Change your habits – Change your life

Have you ever made a new resolution with the best of intentions,
but within days or weeks 
you’re right back where you started?
Unfortunately, at some point in life – this happens to all of us.
Whether you want to try out a new sport, spend more time with your kids or even find the time to write your own novel
– it’s an unfortunate reality that many of us struggle with our daily routines and lose sight of our personal goals which get forgotten.

So, what is the secret to making changes stick?

As you’ve probably already guessed: HABITS are key

We know now that it’s not enough just to verbally commit to your new resolution or even to write it down.
Recent neuroscience research has shown that it is much easier to build a new habit than to change an old one.
Our brain is like a “connecting machine”, we find it is easy to create new wiring but almost impossible to replace existing wiring.

To make your new resolutions stick, you need to form new habits to replace the old ones.
Since your habits are ways of behaving or thinking that you’ve acquired throughout the years,
you need to have a plan and an understanding of how to form new habits efficiently.

Here are 3 tips to help you form your desired new habits:

  1. Explore your current habit / current situation
    a. Ask yourself what is happening now? (what, who, when and how often)?
    b. What is challenging me today and stopping me from achieving my goal?
    c. What do I need to STOP doing in order to achieve this goal?
    d. Can I point out the specific time at the day that my new resolution is going off tracks?For example: my goal is to do more sport and I plan to go to the gym in the evenings, but I
    find it hard to leave the house after a long day at work. One thing that I need to change is my
    daily routine: I can go early in the morning before going to work or straight after work before I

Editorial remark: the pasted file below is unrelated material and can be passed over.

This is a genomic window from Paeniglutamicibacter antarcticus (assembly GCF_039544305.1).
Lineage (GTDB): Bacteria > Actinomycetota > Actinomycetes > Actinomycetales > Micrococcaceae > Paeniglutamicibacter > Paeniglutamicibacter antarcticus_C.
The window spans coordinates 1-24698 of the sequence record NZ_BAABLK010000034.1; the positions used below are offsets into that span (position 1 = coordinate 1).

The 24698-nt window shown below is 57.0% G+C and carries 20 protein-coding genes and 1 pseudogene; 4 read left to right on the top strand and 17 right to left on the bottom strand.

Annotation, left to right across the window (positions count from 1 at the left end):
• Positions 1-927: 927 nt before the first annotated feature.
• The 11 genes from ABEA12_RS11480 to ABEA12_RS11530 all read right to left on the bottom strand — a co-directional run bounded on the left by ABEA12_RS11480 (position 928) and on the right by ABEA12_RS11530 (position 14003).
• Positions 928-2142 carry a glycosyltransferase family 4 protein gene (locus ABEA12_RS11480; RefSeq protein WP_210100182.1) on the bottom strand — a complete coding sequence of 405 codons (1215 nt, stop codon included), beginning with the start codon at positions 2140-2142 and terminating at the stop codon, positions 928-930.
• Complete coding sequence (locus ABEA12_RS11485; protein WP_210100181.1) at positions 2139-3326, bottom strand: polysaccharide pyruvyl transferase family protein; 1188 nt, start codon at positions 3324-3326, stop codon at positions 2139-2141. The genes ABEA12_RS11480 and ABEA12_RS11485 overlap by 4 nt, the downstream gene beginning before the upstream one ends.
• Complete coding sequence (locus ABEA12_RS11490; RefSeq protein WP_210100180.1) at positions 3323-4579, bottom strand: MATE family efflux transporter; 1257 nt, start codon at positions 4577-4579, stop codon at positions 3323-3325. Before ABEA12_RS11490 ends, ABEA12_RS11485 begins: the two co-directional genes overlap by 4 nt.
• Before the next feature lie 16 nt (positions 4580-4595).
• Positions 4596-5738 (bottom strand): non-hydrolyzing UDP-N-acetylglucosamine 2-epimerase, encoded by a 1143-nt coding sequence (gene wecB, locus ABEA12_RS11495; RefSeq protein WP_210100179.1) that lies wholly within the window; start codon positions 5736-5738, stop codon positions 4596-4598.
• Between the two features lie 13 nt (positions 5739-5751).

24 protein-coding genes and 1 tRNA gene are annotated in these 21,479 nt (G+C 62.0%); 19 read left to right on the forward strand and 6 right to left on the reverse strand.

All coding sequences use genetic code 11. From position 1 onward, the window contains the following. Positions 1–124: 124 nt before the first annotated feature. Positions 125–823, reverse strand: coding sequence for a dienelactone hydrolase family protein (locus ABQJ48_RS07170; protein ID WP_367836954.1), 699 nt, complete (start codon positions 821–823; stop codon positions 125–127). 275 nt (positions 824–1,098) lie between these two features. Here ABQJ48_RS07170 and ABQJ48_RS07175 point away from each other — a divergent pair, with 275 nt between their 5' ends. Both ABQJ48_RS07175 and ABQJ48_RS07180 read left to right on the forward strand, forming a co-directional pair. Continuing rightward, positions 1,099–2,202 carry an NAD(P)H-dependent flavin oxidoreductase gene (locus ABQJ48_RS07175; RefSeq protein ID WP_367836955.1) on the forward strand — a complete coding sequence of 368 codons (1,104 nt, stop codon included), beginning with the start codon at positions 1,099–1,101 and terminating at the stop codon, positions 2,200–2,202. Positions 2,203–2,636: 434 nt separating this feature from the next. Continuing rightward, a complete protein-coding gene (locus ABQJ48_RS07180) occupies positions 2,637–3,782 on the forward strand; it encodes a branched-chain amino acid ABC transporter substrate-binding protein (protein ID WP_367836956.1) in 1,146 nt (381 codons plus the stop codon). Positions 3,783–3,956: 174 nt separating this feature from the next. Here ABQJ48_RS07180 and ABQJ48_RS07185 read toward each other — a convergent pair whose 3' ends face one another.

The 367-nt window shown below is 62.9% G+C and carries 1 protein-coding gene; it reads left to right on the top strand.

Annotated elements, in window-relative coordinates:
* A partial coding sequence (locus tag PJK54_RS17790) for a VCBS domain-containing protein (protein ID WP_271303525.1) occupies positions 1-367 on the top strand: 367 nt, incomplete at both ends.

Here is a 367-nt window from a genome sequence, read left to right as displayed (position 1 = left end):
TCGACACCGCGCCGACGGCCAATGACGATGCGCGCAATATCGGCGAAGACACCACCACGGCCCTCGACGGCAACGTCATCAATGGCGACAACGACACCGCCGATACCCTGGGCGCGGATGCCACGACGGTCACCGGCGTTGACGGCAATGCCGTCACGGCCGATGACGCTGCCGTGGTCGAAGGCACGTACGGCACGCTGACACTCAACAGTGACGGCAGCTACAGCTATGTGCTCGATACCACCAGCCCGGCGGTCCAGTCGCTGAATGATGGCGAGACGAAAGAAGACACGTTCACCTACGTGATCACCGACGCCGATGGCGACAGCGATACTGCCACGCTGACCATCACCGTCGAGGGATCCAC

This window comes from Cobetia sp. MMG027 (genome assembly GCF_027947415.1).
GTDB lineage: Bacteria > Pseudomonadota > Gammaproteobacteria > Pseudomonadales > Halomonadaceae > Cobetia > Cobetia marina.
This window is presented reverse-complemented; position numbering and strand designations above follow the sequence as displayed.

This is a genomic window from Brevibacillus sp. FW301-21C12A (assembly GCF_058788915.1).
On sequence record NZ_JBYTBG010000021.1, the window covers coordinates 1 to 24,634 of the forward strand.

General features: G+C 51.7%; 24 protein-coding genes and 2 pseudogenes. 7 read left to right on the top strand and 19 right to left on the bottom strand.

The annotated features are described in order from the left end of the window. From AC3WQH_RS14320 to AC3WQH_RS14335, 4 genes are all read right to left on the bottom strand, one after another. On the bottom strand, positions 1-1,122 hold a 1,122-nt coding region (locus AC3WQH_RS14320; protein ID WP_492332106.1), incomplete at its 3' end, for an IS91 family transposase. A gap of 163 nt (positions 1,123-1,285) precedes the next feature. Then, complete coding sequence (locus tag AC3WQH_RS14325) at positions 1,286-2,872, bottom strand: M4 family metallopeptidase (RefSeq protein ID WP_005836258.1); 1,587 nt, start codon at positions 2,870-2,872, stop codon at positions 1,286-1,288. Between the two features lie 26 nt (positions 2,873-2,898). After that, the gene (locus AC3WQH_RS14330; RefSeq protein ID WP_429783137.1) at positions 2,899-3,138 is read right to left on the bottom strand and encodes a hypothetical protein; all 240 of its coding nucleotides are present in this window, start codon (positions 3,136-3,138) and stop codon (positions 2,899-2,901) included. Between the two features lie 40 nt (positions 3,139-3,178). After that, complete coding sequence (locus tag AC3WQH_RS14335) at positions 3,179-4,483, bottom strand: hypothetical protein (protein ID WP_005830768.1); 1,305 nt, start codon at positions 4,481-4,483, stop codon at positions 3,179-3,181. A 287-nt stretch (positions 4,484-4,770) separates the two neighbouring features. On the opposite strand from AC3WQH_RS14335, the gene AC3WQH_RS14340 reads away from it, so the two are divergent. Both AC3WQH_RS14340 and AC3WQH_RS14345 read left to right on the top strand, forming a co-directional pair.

arrive at home. Simply put – changing my routine will help me to stick to my new resolution.
  2. Know your “habit personality.”
    In her book “Better than Before” Gretchen Rubin describes 4 personality types that respond differently
    to expectations. Gretchen claims that forming a new habit is equivalent to setting expectations for ourselves
    and as such, we need to understand our personality type to form the new habit accordingly.A. Upholders – respond readily to both outer expectations and inner expectations. People with this personality
    type are much more receptive to new habits and will take action if it’s part of their to-do list.B. Obligers – respond readily to outer expectations but struggle to meet inner expectations – need external support to commit
    to their new habits. A great solution would be to go with a partner to the gym or ask someone close to keep track of their new sports regime.C. Questioners – question all expectations and respond to an expectation only if they conclude it makes sense.
    For this personality type, great support could be found in writing down all the benefits of the new resolution.D. Rebels – resist all expectations and choose to act only from a sense of choice. In general, rebels don’t like the idea of
    habits and will embrace one only if they feel it supports their freedom.Knowing our “habit personality” can help us form our new habits in a much
    more 
    compelling way that will meet our individual needs.
  3. The new resolution is not a “willpower exercise.”
    Willpower is an important aspect of our lives. It helps us to strive and to thrive, it is the base of our life-choices,
    our achievements and in general, people with stronger willpower are happier, manage conflict better and experience more
    career success. But some researchers suggest that we have a limited amount of willpower strength, and as we use it, we drain it.
    And that is why habits are so important.

With habits, we are performing without thinking and don’t need to exercise our willpower or put it to the test.

When committing to your new resolution also think about the things that can go wrong.
When do you anticipate you will need your willpower to continue with your commitment?
If you identify this type of pattern – replace it with a new habit.
For example: let’s say that you decided that the best time for you to work out is early in the morning.
Creating new “supporting” habits to make this happen, like going to bed early the night before, will help
you to make sure you don’t need to use your willpower just to get out of bed.

No matter how motivated you are, or which tip you choose to use, planning is the key to
making your new resolution work. And with the right plan in place, I am certain you will GO FAR

Happy Habits!

By | 2018-04-08T19:41:34+00:00 April 1st, 2018|News|0 Comments

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